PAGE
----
Greece Again

By Eoin Fahy , Wednesday, 5th May 2010 | 0 comments

A lot has changed in the financial markets since my last update yesterday morning.  At that time, markets had shown quite a muted reaction to the EU/IMF rescue package for Greece.  But from around lunchtime yesterday (Tuesday), the market reaction worsened dramatically.

As of 3.30pm on Wednesday, Greek 10-year bond yields are back up to 10.5%, just a touch lower than the worst point they had reached even before the rescue package was agreed.  Irish bond yields are 5.4%, the highest this year though still slightly better than the worst point reached last year before tough budget measures were announced.  Portugese yields are 5.8% - their worst level yet.

And the difficulties were not confined to bond markets.  The euro has fallen to 1.285 against the US Dollar, and 0.85 against Sterling, while European equity markets are typically down around 1%, following larger falls yesterday.


At this stage, the issues that markets are worrying about seem to change daily.  Today, markets have two main concerns.

The first is that the cuts imposed on Greece are just too tough, and will cause either the overthrow of the government, or changed government policies, leading Greece to default on its debts.  The current strikes in Greece don't help those concerns, nor do (emerging) reports that tragically there have been deaths in a bank set on fire by rioters.

The second is that Portugal and Spain, and perhaps Ireland, may also need EU/IMF rescue packages not necessarily because those countries have particularly poor economic fundamentals as international bond investors just don't want to buy their bonds at any price, given the extent of volatility in the market at the moment. Spain, however,  is such a big economy (unlike Portugal, Greece or Ireland), that even Germany and France and the rest of the eurozone countries just might not have enough funds available to put together a rescue package for Spain.

ECB Action Required?

So what happens next?  Various suggestions are doing the rounds at the moment, most relating to what the ECB should, or might, do.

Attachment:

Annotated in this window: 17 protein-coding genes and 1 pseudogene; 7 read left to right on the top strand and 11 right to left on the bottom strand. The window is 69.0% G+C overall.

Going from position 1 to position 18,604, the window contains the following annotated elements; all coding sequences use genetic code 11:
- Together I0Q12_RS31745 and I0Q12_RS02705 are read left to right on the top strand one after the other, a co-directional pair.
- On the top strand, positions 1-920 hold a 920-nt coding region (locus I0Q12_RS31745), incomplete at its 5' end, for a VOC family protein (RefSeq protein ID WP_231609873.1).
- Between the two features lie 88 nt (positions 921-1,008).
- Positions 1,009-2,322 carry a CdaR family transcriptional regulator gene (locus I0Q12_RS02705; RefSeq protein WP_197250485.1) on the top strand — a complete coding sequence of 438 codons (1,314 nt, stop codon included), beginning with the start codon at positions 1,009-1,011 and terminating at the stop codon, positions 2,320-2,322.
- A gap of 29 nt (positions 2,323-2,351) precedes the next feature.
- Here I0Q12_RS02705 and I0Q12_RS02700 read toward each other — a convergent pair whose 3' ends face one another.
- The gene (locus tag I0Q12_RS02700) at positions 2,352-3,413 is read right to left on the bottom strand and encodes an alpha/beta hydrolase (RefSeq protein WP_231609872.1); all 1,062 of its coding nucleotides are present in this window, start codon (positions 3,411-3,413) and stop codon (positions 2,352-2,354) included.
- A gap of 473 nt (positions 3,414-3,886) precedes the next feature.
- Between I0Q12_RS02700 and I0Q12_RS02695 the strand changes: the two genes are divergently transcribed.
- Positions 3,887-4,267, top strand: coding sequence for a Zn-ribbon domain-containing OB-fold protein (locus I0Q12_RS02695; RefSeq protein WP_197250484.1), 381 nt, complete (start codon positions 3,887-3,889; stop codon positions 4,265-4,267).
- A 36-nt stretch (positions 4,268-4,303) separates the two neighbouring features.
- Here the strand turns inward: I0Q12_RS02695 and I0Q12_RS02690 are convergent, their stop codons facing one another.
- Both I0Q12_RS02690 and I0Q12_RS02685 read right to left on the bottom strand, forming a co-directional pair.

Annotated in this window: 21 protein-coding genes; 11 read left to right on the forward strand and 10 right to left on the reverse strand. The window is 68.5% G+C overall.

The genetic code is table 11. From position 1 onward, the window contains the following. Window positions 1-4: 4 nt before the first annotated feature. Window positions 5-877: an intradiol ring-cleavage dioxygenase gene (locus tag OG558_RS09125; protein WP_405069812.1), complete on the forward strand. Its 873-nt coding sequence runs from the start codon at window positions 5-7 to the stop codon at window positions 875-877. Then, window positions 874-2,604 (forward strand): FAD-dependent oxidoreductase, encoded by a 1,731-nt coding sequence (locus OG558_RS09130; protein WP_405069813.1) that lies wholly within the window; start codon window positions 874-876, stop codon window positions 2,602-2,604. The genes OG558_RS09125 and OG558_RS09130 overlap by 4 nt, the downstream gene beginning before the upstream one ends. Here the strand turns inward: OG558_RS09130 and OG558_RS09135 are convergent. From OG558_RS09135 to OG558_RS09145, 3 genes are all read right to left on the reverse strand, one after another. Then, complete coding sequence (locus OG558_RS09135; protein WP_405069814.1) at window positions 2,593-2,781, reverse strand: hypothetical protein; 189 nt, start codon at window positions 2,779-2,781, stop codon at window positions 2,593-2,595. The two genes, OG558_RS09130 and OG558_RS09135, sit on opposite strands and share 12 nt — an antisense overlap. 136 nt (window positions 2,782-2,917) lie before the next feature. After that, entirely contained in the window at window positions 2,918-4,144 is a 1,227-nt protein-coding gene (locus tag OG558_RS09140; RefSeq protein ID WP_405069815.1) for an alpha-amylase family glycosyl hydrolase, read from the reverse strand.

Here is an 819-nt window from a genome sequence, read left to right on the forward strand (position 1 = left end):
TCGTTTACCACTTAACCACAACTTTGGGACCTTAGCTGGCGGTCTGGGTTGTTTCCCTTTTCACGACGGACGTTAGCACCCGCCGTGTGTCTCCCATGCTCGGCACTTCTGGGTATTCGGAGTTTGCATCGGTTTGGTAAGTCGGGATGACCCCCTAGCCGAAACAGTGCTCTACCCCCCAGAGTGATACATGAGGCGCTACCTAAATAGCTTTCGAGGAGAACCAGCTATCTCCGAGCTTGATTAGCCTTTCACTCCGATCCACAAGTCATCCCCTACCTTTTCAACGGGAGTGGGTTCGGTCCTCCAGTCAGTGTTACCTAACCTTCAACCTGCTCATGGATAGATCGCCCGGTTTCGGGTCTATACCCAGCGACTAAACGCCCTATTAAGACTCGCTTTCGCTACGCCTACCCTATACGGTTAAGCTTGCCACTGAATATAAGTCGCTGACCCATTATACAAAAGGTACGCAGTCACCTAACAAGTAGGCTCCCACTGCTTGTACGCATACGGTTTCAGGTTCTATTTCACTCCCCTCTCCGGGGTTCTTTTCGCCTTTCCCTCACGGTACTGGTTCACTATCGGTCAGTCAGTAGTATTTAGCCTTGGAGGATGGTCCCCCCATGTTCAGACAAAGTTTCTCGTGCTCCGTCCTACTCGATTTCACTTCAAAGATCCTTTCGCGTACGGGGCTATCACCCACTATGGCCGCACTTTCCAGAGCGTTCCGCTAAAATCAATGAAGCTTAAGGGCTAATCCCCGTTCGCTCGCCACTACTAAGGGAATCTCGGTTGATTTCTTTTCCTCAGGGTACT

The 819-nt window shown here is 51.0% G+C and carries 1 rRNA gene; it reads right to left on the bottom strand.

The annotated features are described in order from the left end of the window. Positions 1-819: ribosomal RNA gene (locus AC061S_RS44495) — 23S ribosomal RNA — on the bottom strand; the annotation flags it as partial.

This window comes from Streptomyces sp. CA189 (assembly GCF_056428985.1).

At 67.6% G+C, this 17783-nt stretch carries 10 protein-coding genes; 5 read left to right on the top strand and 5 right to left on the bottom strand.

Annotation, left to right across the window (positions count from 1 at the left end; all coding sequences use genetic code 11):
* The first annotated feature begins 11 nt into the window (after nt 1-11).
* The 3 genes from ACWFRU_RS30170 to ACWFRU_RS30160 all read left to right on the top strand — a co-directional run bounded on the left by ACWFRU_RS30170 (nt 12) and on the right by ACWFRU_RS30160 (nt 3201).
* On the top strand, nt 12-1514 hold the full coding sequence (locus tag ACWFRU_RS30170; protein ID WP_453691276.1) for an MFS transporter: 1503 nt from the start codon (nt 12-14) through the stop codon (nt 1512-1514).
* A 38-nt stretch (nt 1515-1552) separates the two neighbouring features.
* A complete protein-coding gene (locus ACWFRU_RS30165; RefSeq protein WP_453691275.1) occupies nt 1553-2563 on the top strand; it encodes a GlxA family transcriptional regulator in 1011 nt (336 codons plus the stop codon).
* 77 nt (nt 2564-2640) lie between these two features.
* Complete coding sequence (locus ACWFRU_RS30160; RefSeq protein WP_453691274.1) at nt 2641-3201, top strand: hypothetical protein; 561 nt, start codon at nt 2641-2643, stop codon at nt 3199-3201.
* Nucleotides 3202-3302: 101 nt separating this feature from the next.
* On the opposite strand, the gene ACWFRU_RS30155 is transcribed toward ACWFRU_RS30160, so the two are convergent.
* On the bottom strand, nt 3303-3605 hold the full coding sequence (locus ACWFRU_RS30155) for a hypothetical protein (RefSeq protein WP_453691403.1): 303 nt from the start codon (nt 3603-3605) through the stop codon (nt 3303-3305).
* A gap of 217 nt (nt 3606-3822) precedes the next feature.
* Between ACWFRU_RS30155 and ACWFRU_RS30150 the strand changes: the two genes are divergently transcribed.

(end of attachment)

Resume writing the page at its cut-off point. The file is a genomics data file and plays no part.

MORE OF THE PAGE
• It could cut its key interest rate, but really that would hardly make much difference. 
  • It might announce that it is going to buy government bonds on the market.  This would push down bond yields, and help governments who are having problems raising funds.  But it is quite probably illegal, and it would most likely involve the ECB in deciding which government's bonds it would buy, which would be a hugely political decision in which the ECB would hate to get involved (if it just bought all government bonds across the board, most of the money would go towards buying bonds in countries like France and Germany, which would hardly make much difference to the countries in trouble like Greece and Portugal). 
  • Another suggestion is that the ECB could take "technical" measures to provide liquidity to the banking system, as they did in the aftermath of the Lehmans crisis. 

Sentiment vs Logic

In many ways we are seeing a classic battle between hype and sentiment ("sell everything!"), and logic/rationality ("the macro fundamentals aren't that bad, and Greece doesn't need to borrow a cent for the next two years, so what are we worried about?").  The benign scenario is that logic ultimately wins out.

If sentiment continues to drive markets, however, we may need to see further decisive action from the authorities.

Stay tuned!

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